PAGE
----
In 1907 she joined the Hull House project and began in earnest to work with the leaders of the Chicago settlement house movement, Jane Addams, Mary McDowell, and Margaret Dreier Robins on such issues as vocational training, housing, juvenile delinquency and truancy. Breckinridge also collaborated with Vassar College graduate and social reformer Julia Lathrop, and social gospel minister Graham Taylor (theologian), a founder of the settlement house Chicago Commons, to create the Chicago School of Civics and Philanthropy, becoming its first dean.[8] By 1920, Breckinridge and Lathrop had convinced the Board of the School to merge it into the University of Chicago, forming the Graduate School of Social Service Administration. By 1927 the faculty of this new academic unit created the scholarly journal Social Service Review which remains the premier journal in the field of social work. Breckinridge and Edith Abbott were the founding editors, and Breckinridge worked on its publication every year until her death in 1948.

By 1909, Breckinridge had become an assistant professor of social economy, and over ten years later, in 1920, she finally convinced her male colleagues of her research abilities and earned tenure as associate professor at the University of Chicago. From 1923 to 1929, she was also dean in the College of Arts, Literature and Science. She earned full professorship in 1925, and in 1929 she served as the dean of pre-professional social service students and Samuel Deutsch professor of public welfare administration until her retirement from the faculty in 1933.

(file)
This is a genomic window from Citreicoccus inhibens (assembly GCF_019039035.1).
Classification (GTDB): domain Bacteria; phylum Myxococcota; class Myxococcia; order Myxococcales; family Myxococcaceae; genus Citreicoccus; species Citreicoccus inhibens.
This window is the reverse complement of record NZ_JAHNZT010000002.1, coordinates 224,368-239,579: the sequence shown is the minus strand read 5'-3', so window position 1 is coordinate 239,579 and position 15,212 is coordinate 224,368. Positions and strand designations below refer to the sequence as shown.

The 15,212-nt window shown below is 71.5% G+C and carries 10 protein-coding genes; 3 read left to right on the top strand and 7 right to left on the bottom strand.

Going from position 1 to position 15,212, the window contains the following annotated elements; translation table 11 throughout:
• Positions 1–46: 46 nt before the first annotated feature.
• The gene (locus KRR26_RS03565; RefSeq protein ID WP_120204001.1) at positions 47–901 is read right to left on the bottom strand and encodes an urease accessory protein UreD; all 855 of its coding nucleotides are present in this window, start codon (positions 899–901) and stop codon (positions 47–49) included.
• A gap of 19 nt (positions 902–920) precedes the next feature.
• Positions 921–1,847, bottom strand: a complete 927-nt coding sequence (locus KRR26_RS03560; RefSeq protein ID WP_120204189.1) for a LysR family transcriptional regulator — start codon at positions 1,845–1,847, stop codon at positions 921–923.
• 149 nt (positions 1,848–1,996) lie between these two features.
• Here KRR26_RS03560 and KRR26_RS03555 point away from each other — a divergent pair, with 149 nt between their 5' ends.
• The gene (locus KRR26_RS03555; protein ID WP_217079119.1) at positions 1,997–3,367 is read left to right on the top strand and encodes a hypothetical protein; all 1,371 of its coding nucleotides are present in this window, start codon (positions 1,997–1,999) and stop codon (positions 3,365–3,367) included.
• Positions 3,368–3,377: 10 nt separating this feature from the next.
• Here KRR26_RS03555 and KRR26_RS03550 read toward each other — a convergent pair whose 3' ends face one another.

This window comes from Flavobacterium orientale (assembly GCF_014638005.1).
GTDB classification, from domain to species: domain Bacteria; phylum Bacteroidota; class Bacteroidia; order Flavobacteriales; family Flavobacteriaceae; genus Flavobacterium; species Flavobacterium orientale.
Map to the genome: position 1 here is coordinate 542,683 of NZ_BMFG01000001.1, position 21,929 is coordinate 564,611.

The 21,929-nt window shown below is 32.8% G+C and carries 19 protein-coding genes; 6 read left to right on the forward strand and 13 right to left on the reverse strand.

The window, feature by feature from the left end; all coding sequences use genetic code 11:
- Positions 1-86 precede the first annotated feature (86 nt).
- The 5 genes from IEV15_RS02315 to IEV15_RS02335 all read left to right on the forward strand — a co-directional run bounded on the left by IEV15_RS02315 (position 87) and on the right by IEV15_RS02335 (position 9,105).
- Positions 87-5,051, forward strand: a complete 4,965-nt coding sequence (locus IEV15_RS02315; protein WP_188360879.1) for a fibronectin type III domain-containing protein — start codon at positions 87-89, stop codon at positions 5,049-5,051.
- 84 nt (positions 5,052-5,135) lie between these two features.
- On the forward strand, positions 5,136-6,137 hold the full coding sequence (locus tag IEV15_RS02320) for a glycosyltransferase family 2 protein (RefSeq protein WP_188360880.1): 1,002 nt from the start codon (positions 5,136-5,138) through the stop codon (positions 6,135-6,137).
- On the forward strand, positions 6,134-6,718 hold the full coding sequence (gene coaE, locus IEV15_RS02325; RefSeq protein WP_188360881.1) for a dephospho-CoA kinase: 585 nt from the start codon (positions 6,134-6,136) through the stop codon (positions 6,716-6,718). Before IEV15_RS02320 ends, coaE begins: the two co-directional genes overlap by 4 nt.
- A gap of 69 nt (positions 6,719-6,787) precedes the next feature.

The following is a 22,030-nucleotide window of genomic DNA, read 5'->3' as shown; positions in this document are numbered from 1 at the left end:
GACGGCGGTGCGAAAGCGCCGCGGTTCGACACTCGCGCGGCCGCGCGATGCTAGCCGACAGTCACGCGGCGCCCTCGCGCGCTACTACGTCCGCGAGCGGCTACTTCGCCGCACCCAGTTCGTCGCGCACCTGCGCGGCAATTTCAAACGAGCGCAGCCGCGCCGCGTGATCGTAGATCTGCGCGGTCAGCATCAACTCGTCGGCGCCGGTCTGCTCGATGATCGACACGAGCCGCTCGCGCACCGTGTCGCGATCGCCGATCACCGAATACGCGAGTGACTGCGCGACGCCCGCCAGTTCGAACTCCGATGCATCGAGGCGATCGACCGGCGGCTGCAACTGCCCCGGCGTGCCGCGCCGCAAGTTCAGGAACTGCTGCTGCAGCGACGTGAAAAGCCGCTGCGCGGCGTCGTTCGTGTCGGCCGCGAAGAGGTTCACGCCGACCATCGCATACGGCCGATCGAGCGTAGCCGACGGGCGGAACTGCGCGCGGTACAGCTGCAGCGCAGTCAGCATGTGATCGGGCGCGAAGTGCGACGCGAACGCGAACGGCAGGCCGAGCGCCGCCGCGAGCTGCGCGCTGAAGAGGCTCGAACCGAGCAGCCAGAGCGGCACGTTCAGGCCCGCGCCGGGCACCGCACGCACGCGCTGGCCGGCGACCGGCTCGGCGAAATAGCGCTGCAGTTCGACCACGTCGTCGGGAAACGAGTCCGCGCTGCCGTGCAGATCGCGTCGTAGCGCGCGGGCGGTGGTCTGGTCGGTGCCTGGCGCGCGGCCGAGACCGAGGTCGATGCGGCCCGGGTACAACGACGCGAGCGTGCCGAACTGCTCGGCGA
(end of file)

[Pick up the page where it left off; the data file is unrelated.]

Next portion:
Personal life

When she came to the University of Chicago in 1895, Breckinridge formed a close relationship with the Dean of Women, Marion Talbot. Although she remained close to Talbot throughout her life, by the 1910s her primary relationship was with Edith Abbott. Breckinridge and Abbott worked together closely at the School of Social Service Administration. The pair also promoted social welfare policy.

Great Depression and New Deal